Have you ever been stuck in a car during a long drive? It can be agonizing. Even though the door is right next to you and you could stop anytime, it still feels like you are trapped until you eventually get to your destination, which can feel like forever. Your back starts to hurt and your legs cramp.
Driving across the United States can take days upon days of travel. That already feels like an insane amount of time. What is an even crazier amount of time is the time it takes to conduct space travel. Even traveling to the moon, which is relatively close, can take forever in a rocket ship.
It isn't only the time it takes, but also the toll it takes on the astronauts traveling. When it comes to traveling to Mars or beyond, a solution must be found to make it tenable. That's why the European Space Agency is currently considering using hibernation chambers for space travel.
There are big problems with sending humans out into deep space, and the solutions might sound like something straight out of a science fiction movie like Aliens. Hopefully the outcome isn't anything like the movie Aliens though! The Europeans Space Agency is thinking about using human hibernation as a means of counteracting some of the issues faced in deep space travel. Hibernation would put the astronauts to sleep for long periods of time on their voyages. It woud cost much less, be healthier for the space travelers, and lead to more efficient designs for deep space ships.
As of now, it takes over half a year for humans to travel to Mars, and that's if everything goes right. Currently NASA, the European Space Agency, and even billionaire Elon Musk want to send people to Mars. The big problem is that traveling there could kill those traveling.
There is a long list of reasons why traveling to Mars is no simple feat. In fact, it could be a deadly one. Space atrophy is one reason, when the muscles become weaker from not being used. Space radiation and space psychosis are two other very real threats. Turns out that spending months on end in tight quarters with only millimeters between you and infinite void of nothing is enough to make someone go crazy.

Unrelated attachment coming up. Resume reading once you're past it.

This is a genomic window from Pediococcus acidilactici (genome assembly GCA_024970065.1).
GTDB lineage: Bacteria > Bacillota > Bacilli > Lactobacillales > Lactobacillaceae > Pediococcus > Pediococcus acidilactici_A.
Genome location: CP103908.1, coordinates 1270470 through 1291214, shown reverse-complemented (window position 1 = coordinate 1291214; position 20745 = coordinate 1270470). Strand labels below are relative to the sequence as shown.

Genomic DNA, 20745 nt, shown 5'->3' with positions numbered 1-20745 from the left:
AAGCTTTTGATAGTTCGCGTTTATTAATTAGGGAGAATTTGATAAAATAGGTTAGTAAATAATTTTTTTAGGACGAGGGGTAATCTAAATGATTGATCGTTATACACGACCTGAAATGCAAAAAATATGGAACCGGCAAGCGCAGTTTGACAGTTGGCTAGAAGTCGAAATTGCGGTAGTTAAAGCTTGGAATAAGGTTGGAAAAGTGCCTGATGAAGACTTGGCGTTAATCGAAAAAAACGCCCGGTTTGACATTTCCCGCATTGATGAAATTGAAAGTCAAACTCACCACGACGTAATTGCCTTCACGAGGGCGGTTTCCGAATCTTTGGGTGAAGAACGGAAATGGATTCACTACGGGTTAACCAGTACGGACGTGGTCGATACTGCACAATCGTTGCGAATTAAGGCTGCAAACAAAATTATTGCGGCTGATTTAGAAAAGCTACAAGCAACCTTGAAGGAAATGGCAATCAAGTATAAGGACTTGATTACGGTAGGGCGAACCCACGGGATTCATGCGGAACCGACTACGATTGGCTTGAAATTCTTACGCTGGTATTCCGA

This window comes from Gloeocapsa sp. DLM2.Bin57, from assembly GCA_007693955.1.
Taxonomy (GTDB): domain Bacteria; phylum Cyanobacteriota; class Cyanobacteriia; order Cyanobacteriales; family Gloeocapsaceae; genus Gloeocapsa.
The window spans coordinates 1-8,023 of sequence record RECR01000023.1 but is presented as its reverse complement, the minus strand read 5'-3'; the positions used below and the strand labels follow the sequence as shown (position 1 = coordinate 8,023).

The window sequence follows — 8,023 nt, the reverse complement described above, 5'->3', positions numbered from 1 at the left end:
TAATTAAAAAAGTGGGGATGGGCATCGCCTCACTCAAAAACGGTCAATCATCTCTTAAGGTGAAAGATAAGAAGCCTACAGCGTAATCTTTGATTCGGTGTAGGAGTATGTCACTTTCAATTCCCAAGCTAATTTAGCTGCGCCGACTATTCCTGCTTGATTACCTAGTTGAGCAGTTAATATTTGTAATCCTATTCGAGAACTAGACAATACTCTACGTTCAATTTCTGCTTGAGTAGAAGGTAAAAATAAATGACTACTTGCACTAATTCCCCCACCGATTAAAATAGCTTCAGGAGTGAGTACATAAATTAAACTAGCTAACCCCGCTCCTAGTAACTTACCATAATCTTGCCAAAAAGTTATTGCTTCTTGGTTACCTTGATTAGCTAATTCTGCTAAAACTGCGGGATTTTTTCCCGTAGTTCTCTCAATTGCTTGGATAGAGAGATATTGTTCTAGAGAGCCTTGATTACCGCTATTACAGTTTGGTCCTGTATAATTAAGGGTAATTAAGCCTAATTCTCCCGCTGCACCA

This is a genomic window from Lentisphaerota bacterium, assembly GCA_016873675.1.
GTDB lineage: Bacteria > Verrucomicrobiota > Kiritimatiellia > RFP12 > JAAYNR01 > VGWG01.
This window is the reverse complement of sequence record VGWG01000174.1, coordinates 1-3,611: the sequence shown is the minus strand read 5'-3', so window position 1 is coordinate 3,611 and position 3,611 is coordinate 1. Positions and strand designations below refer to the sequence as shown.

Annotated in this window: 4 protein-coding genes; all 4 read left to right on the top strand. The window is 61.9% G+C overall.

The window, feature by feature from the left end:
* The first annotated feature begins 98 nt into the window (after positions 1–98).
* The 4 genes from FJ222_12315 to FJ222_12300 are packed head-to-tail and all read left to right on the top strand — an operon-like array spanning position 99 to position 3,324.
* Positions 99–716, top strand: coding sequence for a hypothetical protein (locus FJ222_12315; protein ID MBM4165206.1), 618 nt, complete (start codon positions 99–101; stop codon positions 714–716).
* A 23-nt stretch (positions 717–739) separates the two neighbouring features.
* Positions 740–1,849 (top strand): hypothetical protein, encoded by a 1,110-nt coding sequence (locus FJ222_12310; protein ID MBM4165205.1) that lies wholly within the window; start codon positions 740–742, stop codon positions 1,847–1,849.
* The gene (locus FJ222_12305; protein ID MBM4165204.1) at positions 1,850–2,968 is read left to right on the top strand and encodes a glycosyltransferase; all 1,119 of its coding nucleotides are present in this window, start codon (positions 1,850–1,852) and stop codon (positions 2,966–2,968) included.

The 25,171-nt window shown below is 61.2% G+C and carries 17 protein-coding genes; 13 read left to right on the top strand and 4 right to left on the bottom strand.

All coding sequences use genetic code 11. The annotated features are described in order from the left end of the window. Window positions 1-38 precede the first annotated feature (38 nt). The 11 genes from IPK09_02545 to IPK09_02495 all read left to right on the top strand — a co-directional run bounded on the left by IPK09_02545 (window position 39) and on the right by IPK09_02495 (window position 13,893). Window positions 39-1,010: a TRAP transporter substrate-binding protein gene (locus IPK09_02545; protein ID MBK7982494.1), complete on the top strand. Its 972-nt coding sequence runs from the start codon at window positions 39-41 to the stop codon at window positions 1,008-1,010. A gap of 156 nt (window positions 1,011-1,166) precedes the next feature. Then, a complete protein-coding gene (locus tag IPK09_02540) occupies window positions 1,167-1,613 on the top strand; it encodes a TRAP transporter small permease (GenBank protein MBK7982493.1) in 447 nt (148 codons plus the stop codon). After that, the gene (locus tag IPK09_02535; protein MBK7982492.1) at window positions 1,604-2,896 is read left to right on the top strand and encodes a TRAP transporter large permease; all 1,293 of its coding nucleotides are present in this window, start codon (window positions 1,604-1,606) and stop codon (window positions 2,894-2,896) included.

The ESA has put out an official statement on why they think space hibernation could work: "We looked at how an astronaut team could be best put into hibernation, what to do in case of emergencies, how to handle human safety and even what impact hibernation would have on the psychology of the team. Finally we created an initial sketch of the habitat architecture and created a roadmap to achieve a validated approach to hibernate humans to Mars within 20 years."
Space hibernation is being looked into by scientists from all kinds of fields, and it could be beneficial outside of space travel. Being in a hibernated state could slow disease and lead to healing. Scientists even believe that radiation has less of an effect on the body when in hibernation. For some reason, we don't suffer from atrophy when we are in hibernation, plus there would be less need for entertainment. Space psychosis wouldn't be an issue. Only a few people truly know how difficult space travel can be, but as more people aim to try it, this could be a necessary development.
More interest has gone into the theory of using hibernation for space travel, but there is still a long way to go. What was the science fiction of yesterday, could be the science of tomorrow.